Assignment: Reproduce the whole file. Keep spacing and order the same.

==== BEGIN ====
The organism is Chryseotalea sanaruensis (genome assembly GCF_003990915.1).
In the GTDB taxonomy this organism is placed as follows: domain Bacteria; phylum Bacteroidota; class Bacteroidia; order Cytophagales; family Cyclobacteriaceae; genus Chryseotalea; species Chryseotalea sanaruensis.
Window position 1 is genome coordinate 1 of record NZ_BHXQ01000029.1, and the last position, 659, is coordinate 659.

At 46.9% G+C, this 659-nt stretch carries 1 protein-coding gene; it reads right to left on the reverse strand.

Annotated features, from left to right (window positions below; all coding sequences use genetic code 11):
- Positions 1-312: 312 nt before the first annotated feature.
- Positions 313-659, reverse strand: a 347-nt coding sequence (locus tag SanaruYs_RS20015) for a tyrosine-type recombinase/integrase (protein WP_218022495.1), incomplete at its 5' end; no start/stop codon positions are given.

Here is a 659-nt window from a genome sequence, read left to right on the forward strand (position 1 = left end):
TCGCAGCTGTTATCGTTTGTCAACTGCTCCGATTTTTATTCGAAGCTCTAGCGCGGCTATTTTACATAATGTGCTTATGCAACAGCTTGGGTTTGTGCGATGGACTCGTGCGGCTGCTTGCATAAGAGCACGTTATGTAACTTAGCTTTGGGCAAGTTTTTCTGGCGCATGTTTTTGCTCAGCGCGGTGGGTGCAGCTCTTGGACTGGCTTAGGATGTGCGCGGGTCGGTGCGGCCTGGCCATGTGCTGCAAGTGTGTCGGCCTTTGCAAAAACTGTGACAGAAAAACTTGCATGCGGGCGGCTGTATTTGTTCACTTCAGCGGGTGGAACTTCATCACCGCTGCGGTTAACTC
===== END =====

The organism is Chryseotalea sanaruensis (genome assembly GCF_003990915.1).
In the GTDB taxonomy this organism is placed as follows: domain Bacteria; phylum Bacteroidota; class Bacteroidia; order Cytophagales; family Cyclobacteriaceae; genus Chryseotalea; species Chryseotalea sanaruensis.
Window position 1 is genome coordinate 1 of record NZ_BHXQ01000029.1, and the last position, 659, is coordinate 659.

At 46.9% G+C, this 659-nt stretch carries 1 protein-coding gene; it reads right to left on the reverse strand.

Annotated features, from left to right (window positions below; all coding sequences use genetic code 11):
- Positions 1-312: 312 nt before the first annotated feature.
- Positions 313-659, reverse strand: a 347-nt coding sequence (locus tag SanaruYs_RS20015) for a tyrosine-type recombinase/integrase (protein WP_218022495.1), incomplete at its 5' end; no start/stop codon positions are given.

Here is a 659-nt window from a genome sequence, read left to right on the forward strand (position 1 = left end):
TCGCAGCTGTTATCGTTTGTCAACTGCTCCGATTTTTATTCGAAGCTCTAGCGCGGCTATTTTACATAATGTGCTTATGCAACAGCTTGGGTTTGTGCGATGGACTCGTGCGGCTGCTTGCATAAGAGCACGTTATGTAACTTAGCTTTGGGCAAGTTTTTCTGGCGCATGTTTTTGCTCAGCGCGGTGGGTGCAGCTCTTGGACTGGCTTAGGATGTGCGCGGGTCGGTGCGGCCTGGCCATGTGCTGCAAGTGTGTCGGCCTTTGCAAAAACTGTGACAGAAAAACTTGCATGCGGGCGGCTGTATTTGTTCACTTCAGCGGGTGGAACTTCATCACCGCTGCGGTTAACTC